Unease in Government over INM debt-relief moves
Senior Government figures are becoming apprehensive about the prospect of Independent News & Media (INM), Ireland’s largest newspaper group, having some of its debts written off by State-supported banks.
INM, publisher of the Irish Independent and Sunday Independent, owes more than €400 million to a consortium of eight lenders that includes the State-owned Allied Irish Banks and Bank of Ireland, in which the State has a 15 per cent stake.
Financial pressure on INM has led it to enter talks with its banks to restructure this debt. Political and business sources believe a write-down of up to €100 million may be in play.
INM’s largest shareholder, with a 29.9 per cent stake, is billionaire businessman Denis O’Brien. Other investors include businessman Dermot Desmond, who has a 6.4 per cent stake, and former INM chief executive Sir Anthony O’Reilly (13.3 per cent), who for decades was the driving force behind the business.
The engagement between INM and its banks is set to intensify after INM sold its South African business at the weekend for some €169.6 million, the proceeds of which are likely to be used to pay down debt.
“People are apprehensive about what the restructuring is going to mean down the road. That’s inevitable,” said a Government source of INM’s discussions with its lenders.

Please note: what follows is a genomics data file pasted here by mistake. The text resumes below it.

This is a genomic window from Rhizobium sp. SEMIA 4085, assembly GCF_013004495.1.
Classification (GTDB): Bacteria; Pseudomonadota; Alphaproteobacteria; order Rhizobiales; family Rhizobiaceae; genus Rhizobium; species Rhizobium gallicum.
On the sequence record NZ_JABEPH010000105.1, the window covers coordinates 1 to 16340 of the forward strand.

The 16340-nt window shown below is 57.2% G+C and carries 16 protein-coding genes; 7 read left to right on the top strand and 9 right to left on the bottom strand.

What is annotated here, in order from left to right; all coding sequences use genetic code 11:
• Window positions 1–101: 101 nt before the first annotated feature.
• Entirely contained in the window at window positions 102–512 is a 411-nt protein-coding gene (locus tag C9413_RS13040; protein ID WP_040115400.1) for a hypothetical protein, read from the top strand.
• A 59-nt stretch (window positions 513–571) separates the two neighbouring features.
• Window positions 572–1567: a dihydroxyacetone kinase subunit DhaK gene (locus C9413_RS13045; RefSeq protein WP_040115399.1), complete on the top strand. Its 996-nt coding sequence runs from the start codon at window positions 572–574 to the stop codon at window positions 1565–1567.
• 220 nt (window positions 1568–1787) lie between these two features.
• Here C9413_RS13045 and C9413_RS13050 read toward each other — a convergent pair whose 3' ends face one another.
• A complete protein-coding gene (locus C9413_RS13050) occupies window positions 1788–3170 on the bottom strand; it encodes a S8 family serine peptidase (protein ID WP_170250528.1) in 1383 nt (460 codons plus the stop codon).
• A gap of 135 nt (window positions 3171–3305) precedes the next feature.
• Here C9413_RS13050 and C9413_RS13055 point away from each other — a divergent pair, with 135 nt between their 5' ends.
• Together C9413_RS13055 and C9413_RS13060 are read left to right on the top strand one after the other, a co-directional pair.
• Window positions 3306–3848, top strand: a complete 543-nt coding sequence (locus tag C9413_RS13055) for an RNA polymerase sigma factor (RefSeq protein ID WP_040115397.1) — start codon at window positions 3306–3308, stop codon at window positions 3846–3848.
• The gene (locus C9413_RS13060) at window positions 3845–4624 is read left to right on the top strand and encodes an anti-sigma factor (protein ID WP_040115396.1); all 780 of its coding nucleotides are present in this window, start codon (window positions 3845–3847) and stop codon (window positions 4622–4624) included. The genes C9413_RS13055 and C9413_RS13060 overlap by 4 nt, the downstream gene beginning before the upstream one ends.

“Nothing has been presented to Government yet. The anticipation is that there’ll be major restructuring. The standing instruction to the banks is to get on and do their job.”
Expectation of deal
There is some expectation in business circles that a deal will be struck on commercial grounds to ensure the remainder of INM’s debt is repaid, but the involvement of State-supported banks is delicate for the Coalition.
A second Government source, who stressed that State-supported banks are obliged to operate at arm’s length from the Coalition, acknowledged potential for political difficulty if a debt relief deal was struck.
Government banking policy rules out intervention by the Minister for Finance in day-to-day management and commercial decisions in State-supported banks, including in relation to lending.
In addition to AIB and Bank of Ireland, the other banks in the consortium are: Ulster Bank, KBC, ANZ, Barclays, Lloyds and BNP Paribas. Each is believed to have a roughly equal exposure to INM.
INM declined to discuss the talks or the reaction to them in Government circles.
“Driven by its management and board, INM is currently in constructive and ongoing discussions with its banks. INM cannot comment on speculation as to what the outcome of those discussions may be,” a company spokesman said.
Following findings adverse to Mr O’Brien by the Moriarty tribunal, there was unease within Labour and Fine Gael last year when Mr O’Brien appeared alongside Taoiseach Enda Kenny at a St Patrick’s Day event at the New York Stock Exchange.
Mr O’Brien, who has always rejected the tribunal’s report, became the leading player in INM after prevailing in a prolonged corporate battle with Sir Anthony. His associate, Leslie Buckley, is chairman of INM.
Some of INM’s banks are said to have resisted debt restructuring but it has been cast as crucial for its financial health.